Pray Away

My body is an icon of loathsomeness and sin. Ever since our pastor found out and mentioned me by name in front of the whole congregation, what was once our family’s secret became a big problem for me. Practically the next day, I was shipped off to a facility owned by a group of the churches in our area.

The purpose of the facility was conversion. They believed, with the help of God and the power of their therapy and drug intervention, I’d be able to “pray away” the “perversions” which had infected me. They made it sound like I had a disease. I have to admit – I was terrified of what was going to happen.

Growing up, I knew I was different. During high school, when everyone was interested in girls and their boobs and all that, I didn’t take part. It’s not that I didn’t want to, either. I couldn’t, no matter what I did, force myself to be attracted to them. There was no way I could tell my friends how I actually felt. We all attended the same church and heard the same sermons. People like me were hellbound aberrations. Can you imagine how that makes a person feel? To be told he’s going to hell simply because of who he loves? It’s devastating.

Time went by and I sank into depression. Late in high school, the few times I attempted to form a real, romantic connection with someone to whom I felt genuine attraction, I was shut down pretty quickly. I was lucky they didn’t say anything to their friends or parents; I think, maybe, they took pity on me. Knowing I was an object of pity was something almost worse than knowing I was damned. I was being tortured in life even before I could be tortured after death.

My parents found out about my inclinations because of my own idiotic laziness. I didn’t clear my browser history on the family’s computer. I knew how they felt about pornography, but I just couldn’t control my desire and curiosity. When I got home from school one afternoon, I was oblivious to the fact they’d discovered what I’d been up to. Upon walking into the house, my father just started hitting me. Over and over and over his fists pummelled my ribs and legs and crotch, making sure not to hit anywhere that would be noticed by the school officials. Since that day almost a year ago, my father has refused to say a word to me. Instead of making him proud, something I’d always hoped to do, I’d made him despise me.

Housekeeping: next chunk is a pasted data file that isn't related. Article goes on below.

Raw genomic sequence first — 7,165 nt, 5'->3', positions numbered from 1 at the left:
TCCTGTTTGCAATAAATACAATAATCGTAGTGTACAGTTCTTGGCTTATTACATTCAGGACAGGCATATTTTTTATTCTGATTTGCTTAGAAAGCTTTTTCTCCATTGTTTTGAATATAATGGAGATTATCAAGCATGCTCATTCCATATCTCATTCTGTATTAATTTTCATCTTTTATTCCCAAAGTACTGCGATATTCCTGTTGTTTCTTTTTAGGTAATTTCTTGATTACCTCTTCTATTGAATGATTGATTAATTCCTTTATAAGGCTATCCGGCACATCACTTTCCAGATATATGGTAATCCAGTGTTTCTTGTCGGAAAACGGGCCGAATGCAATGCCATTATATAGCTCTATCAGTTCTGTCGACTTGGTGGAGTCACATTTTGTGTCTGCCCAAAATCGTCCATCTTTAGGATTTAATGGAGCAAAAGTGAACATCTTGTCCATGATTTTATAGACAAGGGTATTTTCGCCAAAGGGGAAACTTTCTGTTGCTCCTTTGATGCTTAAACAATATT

Mom eventually came to terms with my differences, but she’d been irreparably damaged. We talk, but it’s almost like she’s speaking to a stranger. I could tell the stress was eating her alive. She’s an incredibly pious woman. Something like this is against everything she believes. I didn’t know how long she’d be able to keep a secret of that magnitude, and not long after, I heard my name being spat from the pastor’s mouth as he gave his Sunday sermon. She later told me she mentioned it at confession and the pastor urged her to let him tell the congregation. “For their safety,” he told her. I hated myself.

At conversion therapy, I was beaten, injected with unknown drugs, bound, and forced to watch pornographic films of all sorts. Before every film that wasn’t a depiction of a heterosexual couple, I was forced to swallow ipecac syrup which produced the most hideous, nauseating sensation I’d ever known. Each day, many times a day, I vomited with such force I felt my stomach would rip in half. I was so dreadfully sick throughout the majority of the films they showed me. The purpose, they claimed, was to “set me straight.” They wanted my body to become so conditioned to being sick during the “abhorrent” types of pornography that I’d have no choice but to become aroused by the approved variety. When I wasn’t puking and watching movies, I was kept awake for countless nights and forced to recite prayer after prayer under hideously bright industrial lamps. I wanted to die.

I was released a month later. As far as my sexuality, I felt no different. What had changed, though, was my day-to-day interaction. The abuse had made me terribly skittish and unwilling to engage with people. No one, even the friends who’d stuck with me through the whole ordeal, could bring me even a modicum of comfort. I cried at the drop of a hat and held myself as I shook with terrible, wracking sobs that would appear out of nowhere, even when I was in public.

That public, the majority of whom were in the congregation, loathed me. At school, I was terrorized by both students and faculty. The kids would hit me, the adults would verbally abuse me. As I’d walk down the hallway with a bloody nose or a black eye, teachers and even the vice principal would hurl muttered insults at me as I walked by. “Freak.” “Heathen.” “Savage.” “Faggot.” I understood and even agreed with all of them. All except the last one. That confused me. They knew I’d never been attracted to other men or boys. Just little girls.

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